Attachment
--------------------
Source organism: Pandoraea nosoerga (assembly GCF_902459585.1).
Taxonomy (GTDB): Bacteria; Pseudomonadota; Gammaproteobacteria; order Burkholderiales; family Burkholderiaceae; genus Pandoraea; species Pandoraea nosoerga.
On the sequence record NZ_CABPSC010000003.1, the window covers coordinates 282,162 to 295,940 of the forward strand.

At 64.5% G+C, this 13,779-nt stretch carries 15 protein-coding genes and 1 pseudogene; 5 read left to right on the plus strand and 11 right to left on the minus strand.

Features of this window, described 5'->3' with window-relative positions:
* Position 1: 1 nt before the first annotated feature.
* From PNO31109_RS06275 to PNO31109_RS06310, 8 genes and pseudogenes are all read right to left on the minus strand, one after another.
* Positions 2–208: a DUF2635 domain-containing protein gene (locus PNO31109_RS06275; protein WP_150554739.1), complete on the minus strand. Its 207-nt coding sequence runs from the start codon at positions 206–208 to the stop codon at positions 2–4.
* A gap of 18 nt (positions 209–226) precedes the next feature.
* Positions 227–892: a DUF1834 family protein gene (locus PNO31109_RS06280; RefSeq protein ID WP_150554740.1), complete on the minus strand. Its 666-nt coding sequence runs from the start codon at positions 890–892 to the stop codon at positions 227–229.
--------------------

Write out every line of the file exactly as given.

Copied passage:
Source organism: Pandoraea nosoerga (assembly GCF_902459585.1).
Taxonomy (GTDB): Bacteria; Pseudomonadota; Gammaproteobacteria; order Burkholderiales; family Burkholderiaceae; genus Pandoraea; species Pandoraea nosoerga.
On the sequence record NZ_CABPSC010000003.1, the window covers coordinates 282,162 to 295,940 of the forward strand.

At 64.5% G+C, this 13,779-nt stretch carries 15 protein-coding genes and 1 pseudogene; 5 read left to right on the plus strand and 11 right to left on the minus strand.

Features of this window, described 5'->3' with window-relative positions:
* Position 1: 1 nt before the first annotated feature.
* From PNO31109_RS06275 to PNO31109_RS06310, 8 genes and pseudogenes are all read right to left on the minus strand, one after another.
* Positions 2–208: a DUF2635 domain-containing protein gene (locus PNO31109_RS06275; protein WP_150554739.1), complete on the minus strand. Its 207-nt coding sequence runs from the start codon at positions 206–208 to the stop codon at positions 2–4.
* A gap of 18 nt (positions 209–226) precedes the next feature.
* Positions 227–892: a DUF1834 family protein gene (locus PNO31109_RS06280; RefSeq protein ID WP_150554740.1), complete on the minus strand. Its 666-nt coding sequence runs from the start codon at positions 890–892 to the stop codon at positions 227–229.